We share a commitment to a single, global Internet, and will resist unilateral efforts to weaken the security, reliability, or independence of its operations — recognizing that respect for fundamental freedoms online, and joint efforts to strengthen security, are mutually reinforcing.
SOPA and PIPA threaten to cut right across that commitment.

Most of the letter goes over the by-now fairly well-known deficits of the bills, but also points out a particular issue for Europe:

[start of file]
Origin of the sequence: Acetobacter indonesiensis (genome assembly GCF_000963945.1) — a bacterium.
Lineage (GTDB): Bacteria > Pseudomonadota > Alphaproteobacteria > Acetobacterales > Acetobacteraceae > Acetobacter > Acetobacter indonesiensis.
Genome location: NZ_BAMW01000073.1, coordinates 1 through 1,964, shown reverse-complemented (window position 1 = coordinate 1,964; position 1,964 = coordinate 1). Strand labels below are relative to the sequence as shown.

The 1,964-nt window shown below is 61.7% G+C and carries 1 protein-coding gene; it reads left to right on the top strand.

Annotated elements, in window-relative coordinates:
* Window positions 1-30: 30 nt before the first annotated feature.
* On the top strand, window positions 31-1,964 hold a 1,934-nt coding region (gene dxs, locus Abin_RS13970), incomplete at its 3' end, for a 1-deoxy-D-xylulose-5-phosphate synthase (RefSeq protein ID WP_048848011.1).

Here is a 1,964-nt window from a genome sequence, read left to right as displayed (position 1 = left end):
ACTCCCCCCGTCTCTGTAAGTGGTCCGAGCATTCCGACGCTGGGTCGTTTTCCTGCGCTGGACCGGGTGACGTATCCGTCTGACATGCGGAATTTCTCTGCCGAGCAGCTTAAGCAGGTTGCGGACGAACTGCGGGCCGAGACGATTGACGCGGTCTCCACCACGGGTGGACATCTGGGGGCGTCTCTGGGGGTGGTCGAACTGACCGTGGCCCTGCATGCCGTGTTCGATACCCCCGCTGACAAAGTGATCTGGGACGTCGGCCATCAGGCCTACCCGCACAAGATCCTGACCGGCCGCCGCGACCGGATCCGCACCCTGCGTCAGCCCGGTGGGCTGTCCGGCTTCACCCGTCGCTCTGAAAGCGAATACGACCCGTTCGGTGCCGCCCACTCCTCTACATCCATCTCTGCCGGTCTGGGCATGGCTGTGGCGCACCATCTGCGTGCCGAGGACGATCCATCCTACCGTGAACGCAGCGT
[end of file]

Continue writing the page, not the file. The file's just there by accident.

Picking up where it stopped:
Companies wishing to offer online services will be forced to monitor all communication on their platforms and filter anything which could possibly be an infringement of IPR. The methods of monitoring would almost certainly challenge people's fundamental rights. Considering the world wide character of the internet, European companies will be forced to adhere to US standards to prevent DNS blocking. Article 15 of the European E-Commerce Directive prohibits obligations for the general monitoring of their services. The European Court of Justice has recently ruled in the Scarlet/SABAM case that monitoring and filtering of communication online is a breach of fundamental rights such as privacy, freedom of communication and freedom of information and should not be applied to halt infringements of IPR.